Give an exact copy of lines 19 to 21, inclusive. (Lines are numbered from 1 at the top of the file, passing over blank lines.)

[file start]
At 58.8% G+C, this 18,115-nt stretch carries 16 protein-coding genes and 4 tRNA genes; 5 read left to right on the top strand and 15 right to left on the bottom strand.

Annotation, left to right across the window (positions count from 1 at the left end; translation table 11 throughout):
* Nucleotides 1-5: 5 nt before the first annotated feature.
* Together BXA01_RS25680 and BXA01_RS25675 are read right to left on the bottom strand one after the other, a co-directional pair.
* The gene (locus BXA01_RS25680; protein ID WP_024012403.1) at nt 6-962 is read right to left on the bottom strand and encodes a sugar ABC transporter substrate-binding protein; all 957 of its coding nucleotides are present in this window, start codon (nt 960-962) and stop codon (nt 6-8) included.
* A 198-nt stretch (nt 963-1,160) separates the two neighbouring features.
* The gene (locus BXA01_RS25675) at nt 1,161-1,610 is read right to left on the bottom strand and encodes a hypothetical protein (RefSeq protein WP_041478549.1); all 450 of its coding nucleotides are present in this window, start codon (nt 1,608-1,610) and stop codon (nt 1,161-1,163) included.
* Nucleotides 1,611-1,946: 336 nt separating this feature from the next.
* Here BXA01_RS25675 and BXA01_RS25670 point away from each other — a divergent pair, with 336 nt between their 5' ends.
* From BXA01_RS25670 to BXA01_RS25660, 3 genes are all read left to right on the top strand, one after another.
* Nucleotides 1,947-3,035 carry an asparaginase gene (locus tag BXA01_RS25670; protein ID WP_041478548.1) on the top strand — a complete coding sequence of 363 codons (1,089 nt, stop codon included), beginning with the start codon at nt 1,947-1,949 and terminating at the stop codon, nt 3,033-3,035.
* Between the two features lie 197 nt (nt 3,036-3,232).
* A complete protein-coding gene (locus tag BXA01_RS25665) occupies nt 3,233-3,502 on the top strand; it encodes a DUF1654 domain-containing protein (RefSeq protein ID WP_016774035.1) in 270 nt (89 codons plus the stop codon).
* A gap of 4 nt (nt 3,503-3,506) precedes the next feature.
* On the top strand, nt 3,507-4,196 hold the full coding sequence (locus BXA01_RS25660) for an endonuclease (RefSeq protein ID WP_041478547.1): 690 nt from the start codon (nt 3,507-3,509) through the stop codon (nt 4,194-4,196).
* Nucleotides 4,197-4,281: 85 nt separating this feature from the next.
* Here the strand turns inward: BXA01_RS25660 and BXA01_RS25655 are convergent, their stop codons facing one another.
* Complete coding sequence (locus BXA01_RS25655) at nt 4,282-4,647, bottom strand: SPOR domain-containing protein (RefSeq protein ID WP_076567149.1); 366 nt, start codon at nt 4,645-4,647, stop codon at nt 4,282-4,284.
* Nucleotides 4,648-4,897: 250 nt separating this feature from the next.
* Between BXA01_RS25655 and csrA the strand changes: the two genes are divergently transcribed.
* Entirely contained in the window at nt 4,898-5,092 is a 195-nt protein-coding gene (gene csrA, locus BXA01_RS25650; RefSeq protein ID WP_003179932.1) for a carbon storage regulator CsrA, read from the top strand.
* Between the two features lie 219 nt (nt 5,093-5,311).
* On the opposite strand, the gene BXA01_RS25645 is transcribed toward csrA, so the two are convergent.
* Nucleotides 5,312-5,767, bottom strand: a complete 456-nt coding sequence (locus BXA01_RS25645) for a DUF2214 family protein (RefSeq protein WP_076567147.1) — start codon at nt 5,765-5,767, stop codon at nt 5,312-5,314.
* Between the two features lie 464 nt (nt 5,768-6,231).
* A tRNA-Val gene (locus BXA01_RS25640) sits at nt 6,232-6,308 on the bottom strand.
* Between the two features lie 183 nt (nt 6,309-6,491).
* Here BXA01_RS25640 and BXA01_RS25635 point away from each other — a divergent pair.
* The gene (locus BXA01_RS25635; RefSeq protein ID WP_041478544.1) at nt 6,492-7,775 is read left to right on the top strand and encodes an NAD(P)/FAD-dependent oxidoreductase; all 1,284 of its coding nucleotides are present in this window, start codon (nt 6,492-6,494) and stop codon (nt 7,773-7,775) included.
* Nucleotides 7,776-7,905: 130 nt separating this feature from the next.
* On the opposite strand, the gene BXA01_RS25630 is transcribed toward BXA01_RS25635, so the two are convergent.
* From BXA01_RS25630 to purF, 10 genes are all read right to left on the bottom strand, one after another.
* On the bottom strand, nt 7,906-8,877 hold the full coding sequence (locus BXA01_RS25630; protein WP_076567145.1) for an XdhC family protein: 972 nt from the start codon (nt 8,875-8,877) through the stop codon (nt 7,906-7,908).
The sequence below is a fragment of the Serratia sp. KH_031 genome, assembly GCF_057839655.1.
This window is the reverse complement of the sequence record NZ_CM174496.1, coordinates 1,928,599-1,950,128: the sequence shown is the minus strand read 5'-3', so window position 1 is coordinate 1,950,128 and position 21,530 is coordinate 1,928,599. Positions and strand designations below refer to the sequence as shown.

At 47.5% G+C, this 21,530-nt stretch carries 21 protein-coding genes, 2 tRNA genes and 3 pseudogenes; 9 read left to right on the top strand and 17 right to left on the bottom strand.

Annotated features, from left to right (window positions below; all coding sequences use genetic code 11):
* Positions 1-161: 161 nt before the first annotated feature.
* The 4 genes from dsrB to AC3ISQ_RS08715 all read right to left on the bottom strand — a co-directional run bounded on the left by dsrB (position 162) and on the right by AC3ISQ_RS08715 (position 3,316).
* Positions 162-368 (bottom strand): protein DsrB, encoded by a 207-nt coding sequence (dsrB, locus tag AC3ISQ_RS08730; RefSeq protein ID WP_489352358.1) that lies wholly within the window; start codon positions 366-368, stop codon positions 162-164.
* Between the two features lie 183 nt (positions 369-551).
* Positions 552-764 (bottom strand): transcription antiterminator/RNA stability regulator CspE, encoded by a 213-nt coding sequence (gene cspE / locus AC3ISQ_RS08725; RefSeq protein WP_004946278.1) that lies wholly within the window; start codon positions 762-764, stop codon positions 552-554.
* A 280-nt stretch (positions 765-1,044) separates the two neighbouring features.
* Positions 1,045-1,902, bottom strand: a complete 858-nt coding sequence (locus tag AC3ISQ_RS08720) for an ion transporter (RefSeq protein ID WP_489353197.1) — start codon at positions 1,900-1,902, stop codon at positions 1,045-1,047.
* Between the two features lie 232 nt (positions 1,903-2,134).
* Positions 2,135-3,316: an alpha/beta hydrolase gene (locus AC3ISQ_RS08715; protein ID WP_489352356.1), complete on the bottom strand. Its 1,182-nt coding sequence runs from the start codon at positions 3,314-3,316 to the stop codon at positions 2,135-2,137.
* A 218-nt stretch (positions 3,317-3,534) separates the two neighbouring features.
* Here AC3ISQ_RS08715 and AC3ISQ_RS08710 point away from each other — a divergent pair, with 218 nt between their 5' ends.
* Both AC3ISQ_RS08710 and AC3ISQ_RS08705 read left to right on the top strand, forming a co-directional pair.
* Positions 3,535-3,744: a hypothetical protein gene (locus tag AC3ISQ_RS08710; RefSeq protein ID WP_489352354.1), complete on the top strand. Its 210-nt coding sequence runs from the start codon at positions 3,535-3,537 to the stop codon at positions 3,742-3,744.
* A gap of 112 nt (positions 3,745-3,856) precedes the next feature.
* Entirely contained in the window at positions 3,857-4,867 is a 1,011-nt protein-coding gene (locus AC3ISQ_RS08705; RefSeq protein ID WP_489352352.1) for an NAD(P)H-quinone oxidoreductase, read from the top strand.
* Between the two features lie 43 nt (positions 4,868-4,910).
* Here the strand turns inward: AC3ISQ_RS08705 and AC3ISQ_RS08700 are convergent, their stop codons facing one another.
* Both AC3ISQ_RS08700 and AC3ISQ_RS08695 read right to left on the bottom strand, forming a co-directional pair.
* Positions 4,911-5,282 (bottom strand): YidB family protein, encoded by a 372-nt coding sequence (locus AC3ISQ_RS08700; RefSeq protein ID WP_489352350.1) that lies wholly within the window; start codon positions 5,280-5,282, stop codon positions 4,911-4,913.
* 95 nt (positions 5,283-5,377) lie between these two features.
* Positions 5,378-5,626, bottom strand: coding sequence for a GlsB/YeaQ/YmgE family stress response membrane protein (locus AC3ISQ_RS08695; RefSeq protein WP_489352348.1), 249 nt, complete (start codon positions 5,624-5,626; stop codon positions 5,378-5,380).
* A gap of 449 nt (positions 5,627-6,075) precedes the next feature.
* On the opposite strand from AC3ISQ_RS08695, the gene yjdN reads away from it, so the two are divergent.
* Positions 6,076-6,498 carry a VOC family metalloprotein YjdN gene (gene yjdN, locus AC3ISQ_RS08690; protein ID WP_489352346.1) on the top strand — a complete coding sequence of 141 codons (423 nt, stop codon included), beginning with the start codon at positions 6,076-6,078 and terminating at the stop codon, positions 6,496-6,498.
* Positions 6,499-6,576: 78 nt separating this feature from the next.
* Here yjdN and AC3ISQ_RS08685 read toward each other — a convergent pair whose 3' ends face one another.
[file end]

* Nucleotides 4,648-4,897: 250 nt separating this feature from the next.
* Between BXA01_RS25655 and csrA the strand changes: the two genes are divergently transcribed.
* Entirely contained in the window at nt 4,898-5,092 is a 195-nt protein-coding gene (gene csrA, locus BXA01_RS25650; RefSeq protein ID WP_003179932.1) for a carbon storage regulator CsrA, read from the top strand.